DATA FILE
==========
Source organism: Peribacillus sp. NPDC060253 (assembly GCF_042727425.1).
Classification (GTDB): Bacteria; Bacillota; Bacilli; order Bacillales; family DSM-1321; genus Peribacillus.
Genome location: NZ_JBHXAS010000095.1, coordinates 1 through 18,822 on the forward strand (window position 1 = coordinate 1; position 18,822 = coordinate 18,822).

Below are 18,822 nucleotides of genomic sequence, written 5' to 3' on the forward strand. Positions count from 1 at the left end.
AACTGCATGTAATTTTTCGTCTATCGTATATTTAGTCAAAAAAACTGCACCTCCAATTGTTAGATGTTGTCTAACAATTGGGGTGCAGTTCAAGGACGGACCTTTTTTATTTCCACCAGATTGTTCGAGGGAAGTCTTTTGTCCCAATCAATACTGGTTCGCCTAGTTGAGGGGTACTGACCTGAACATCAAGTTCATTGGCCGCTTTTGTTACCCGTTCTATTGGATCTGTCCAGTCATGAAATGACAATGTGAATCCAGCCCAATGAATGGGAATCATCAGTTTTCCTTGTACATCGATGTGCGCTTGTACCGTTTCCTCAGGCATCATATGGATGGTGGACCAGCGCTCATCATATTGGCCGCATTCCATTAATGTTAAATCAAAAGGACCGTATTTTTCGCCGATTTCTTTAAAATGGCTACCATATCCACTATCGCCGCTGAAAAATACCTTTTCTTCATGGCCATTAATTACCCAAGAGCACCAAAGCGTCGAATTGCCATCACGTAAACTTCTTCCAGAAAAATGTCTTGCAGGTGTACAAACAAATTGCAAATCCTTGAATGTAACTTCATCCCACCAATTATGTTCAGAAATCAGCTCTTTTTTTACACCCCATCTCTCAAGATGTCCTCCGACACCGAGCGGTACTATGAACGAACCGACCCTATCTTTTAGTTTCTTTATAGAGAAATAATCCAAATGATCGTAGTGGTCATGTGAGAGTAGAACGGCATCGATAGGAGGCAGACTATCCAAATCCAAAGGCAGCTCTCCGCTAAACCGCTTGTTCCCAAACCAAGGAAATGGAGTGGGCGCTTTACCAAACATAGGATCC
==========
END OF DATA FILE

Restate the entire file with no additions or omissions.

Source organism: Peribacillus sp. NPDC060253 (assembly GCF_042727425.1).
Classification (GTDB): Bacteria; Bacillota; Bacilli; order Bacillales; family DSM-1321; genus Peribacillus.
Genome location: NZ_JBHXAS010000095.1, coordinates 1 through 18,822 on the forward strand (window position 1 = coordinate 1; position 18,822 = coordinate 18,822).

Below are 18,822 nucleotides of genomic sequence, written 5' to 3' on the forward strand. Positions count from 1 at the left end.
AACTGCATGTAATTTTTCGTCTATCGTATATTTAGTCAAAAAAACTGCACCTCCAATTGTTAGATGTTGTCTAACAATTGGGGTGCAGTTCAAGGACGGACCTTTTTTATTTCCACCAGATTGTTCGAGGGAAGTCTTTTGTCCCAATCAATACTGGTTCGCCTAGTTGAGGGGTACTGACCTGAACATCAAGTTCATTGGCCGCTTTTGTTACCCGTTCTATTGGATCTGTCCAGTCATGAAATGACAATGTGAATCCAGCCCAATGAATGGGAATCATCAGTTTTCCTTGTACATCGATGTGCGCTTGTACCGTTTCCTCAGGCATCATATGGATGGTGGACCAGCGCTCATCATATTGGCCGCATTCCATTAATGTTAAATCAAAAGGACCGTATTTTTCGCCGATTTCTTTAAAATGGCTACCATATCCACTATCGCCGCTGAAAAATACCTTTTCTTCATGGCCATTAATTACCCAAGAGCACCAAAGCGTCGAATTGCCATCACGTAAACTTCTTCCAGAAAAATGTCTTGCAGGTGTACAAACAAATTGCAAATCCTTGAATGTAACTTCATCCCACCAATTATGTTCAGAAATCAGCTCTTTTTTTACACCCCATCTCTCAAGATGTCCTCCGACACCGAGCGGTACTATGAACGAACCGACCCTATCTTTTAGTTTCTTTATAGAGAAATAATCCAAATGATCGTAGTGGTCATGTGAGAGTAGAACGGCATCGATAGGAGGCAGACTATCCAAATCCAAAGGCAGCTCTCCGCTAAACCGCTTGTTCCCAAACCAAGGAAATGGAGTGGGCGCTTTACCAAACATAGGATCC